third Monday of November, 1868, and this
ordinance shall take effect and be in force
from and after its ratification.
An Enormous Fossil. A recent issue
of the Montana Radiator has an account
of an important discovery made in that
section. It says : The evidence adduced
two weeks ago as to the existence, at
some far-off period of the past, of an an
tediluvian beast of monstrous propor
tions, by the discovery of a molar or
jaw tooth in the claim of Doctor Fales
in Last Chance Gulch, opposite the end
of Broad street, has received further
confirmation by the discovery of an ivo
ry tusk, in a . somewhat decomposed
state, about fifteen feet tn length. At
the point of discovery it measures nine
teen inches ; and in a distance of six
inches it increases to twenty-two and a
half inches, in in a distance of forty
six inches it increases to twenty-seven
and a half inches in circumference. A
hasty examination by Mr. Rumley, the
assayer, shows it principal constituent
part to be phosphate of lime ; its sur
face, fracture, and nerve and vein lines
are those of ivory. . The tusk, which
must have belonged to the father of all
elephants, was found about twenty-five
feet further up the gulch than where
the molar lay, and some four feet from
;the bed rock, and seventeen feet from
the surface of the ground. New York
Evening Post. ' ' ' - ' '
Wheat Crops. We continue to hear fav
orable reports of the growing wheat crops
in this adjoining counties, now- almost ready
to harvest.. Corn is doing finely. A gentle
man who has traveled much over the county,
reports that he never saw farms in better con
dition. The farmers, depending upon them
selves, are working in earnest. Statesvitte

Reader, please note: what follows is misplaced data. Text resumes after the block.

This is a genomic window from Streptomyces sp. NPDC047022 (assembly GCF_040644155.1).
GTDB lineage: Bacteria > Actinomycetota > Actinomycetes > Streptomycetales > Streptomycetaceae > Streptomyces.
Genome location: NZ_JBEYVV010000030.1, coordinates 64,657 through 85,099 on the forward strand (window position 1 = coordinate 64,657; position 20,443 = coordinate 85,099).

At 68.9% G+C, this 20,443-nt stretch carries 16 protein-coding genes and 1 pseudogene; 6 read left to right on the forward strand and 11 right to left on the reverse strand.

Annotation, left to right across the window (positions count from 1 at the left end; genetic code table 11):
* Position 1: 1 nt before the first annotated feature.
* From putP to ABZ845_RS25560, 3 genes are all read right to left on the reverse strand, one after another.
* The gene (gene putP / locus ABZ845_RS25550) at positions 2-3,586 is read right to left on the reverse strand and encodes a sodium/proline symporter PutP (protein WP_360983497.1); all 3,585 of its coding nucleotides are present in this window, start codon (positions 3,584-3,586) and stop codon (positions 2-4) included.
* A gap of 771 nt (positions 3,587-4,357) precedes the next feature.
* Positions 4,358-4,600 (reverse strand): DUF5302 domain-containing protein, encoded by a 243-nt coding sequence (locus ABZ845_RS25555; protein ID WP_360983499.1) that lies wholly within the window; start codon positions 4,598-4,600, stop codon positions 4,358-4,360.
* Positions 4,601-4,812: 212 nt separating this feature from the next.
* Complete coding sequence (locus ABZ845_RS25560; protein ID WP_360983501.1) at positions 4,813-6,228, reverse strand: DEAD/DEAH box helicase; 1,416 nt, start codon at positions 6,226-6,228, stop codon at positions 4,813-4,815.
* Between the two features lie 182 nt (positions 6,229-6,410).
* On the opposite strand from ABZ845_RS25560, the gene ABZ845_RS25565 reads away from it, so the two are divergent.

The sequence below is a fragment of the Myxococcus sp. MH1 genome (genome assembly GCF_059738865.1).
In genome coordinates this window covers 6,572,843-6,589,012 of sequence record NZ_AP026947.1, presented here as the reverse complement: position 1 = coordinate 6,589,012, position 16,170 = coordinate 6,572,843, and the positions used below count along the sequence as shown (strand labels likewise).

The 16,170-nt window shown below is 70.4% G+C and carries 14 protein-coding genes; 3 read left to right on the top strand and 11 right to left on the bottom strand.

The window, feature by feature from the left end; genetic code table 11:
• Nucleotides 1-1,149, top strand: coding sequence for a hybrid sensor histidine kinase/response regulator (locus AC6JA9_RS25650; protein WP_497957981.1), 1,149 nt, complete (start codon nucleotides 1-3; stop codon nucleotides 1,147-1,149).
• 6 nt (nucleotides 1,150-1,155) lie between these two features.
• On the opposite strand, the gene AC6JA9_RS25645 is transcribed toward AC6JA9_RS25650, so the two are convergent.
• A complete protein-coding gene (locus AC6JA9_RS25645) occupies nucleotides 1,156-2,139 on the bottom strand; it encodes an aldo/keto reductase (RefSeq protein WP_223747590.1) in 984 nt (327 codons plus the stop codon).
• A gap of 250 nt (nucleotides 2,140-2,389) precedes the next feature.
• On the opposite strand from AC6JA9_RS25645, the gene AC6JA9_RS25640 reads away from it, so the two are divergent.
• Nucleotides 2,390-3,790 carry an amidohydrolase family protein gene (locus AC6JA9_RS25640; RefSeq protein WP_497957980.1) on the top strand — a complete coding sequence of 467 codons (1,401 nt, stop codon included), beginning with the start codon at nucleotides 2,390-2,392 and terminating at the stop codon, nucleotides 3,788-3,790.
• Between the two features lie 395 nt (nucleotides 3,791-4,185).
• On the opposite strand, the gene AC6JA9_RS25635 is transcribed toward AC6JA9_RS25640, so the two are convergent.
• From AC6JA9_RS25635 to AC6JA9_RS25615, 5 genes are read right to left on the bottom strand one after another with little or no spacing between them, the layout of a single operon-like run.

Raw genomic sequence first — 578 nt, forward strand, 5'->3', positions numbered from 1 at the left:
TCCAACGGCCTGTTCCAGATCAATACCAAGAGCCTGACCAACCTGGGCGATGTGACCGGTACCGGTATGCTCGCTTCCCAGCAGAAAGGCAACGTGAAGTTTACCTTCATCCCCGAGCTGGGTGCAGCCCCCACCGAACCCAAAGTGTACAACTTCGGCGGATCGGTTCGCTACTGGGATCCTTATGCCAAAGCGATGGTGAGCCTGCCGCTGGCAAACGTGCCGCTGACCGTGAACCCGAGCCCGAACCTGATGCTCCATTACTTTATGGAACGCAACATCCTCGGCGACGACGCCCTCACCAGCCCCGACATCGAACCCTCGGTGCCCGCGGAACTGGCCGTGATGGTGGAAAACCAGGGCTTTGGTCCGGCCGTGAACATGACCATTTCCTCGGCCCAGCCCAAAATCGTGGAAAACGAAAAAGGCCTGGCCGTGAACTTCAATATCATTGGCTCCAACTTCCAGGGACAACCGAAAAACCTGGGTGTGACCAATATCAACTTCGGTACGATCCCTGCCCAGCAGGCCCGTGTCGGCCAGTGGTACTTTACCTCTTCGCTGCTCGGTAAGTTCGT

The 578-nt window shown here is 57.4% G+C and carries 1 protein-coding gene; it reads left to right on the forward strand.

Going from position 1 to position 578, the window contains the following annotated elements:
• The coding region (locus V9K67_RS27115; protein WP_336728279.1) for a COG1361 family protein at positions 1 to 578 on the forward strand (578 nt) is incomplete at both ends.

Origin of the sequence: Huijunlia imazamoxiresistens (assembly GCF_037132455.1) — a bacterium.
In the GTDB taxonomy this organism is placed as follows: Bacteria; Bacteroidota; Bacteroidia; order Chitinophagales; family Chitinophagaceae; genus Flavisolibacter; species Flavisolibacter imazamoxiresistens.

American. , ... ; . - - .
GOV. WORTCIRCU;; ;
Xo the People of brth-Carolina." ;
TTvinr been elected by you as your" Gov
ernor in November last, for a term, which
will expire on the 1st oi January neii, uu
hciicvinff that my administration has
vour approval, I announce myself a
date for re-election in August next. --
- I do not propose to canvass tne Diaie. x uo
constant pressure of Executive duties, many
of which grow out oi our anomtuuu v"'.""
cal condition, require my constant attention.
If the practice of canvassing the State at any
time be a wise one, i am sure x wui uU.
it at this time, without detriment to the pub
lic interests. Nor do L deem it expcuiem, iu
address to you an extended circular,
past life and actions furnish the best guar
anty you can have as to my future conduct.
Into them I invite your candid scrutiny.
Upon some of the matters now engaging
public attention, I deem it my duty to pre
sent you my views, v
I think the chiel attention oi a duiwj ja.-
ecutive should be directed to State aflairs ;
but in our present unfortunate condition it
is proper,-and it will lie expected that I shall
give you my views on national affairs.
As a part ot my early education, i was re
quired to commit to memory ana renearse
that portion of the farewell address of the
father ot his country, in wnicn ne so earnest
ly warns us to indignantly " frown upon the
first dawning of any attempt to alienate
anv portion of our country from the rest.
This became a fixed sentiment with me. The
preservation of the Union has been tue polar
star of my political life. In the circular by
which I announced myseit as a canaiuaie ior
the honorable position which I now fill, I
referred to the fact that I had offered, in the
House of Commons in 1831, resolutions de
nouncing nullification ; that a3 a Senator in
the General Assembly of 1860-'61, in a for
lorn minority, I constantly combatted every
thing which" I thought tended to disunion ;
voting in Slay, 1881, with only two others,
against the call of a Convention. I referred
also to a circular which I addressed to my
constituents in January, 1861, when the ques
tion of Convention or no Convention was to
be decided by their votes, in which I urged
them not to be deceived by the cry that the
Convention was to be called to " save the
Union," that it was called to " destroy it."
I then circulated among my constituents the
celebrated speech of Andrew Johnson, then
Senator from Tennessee and now President
of the United States, in which he denounced
with equal fervor Xbrthern disunionism and
Southern disunion ism. I concurred with him
then, as cordially as I do now.
In my circular of last October, I stated to
you that I had always looked back on my
course in all these instances with great satis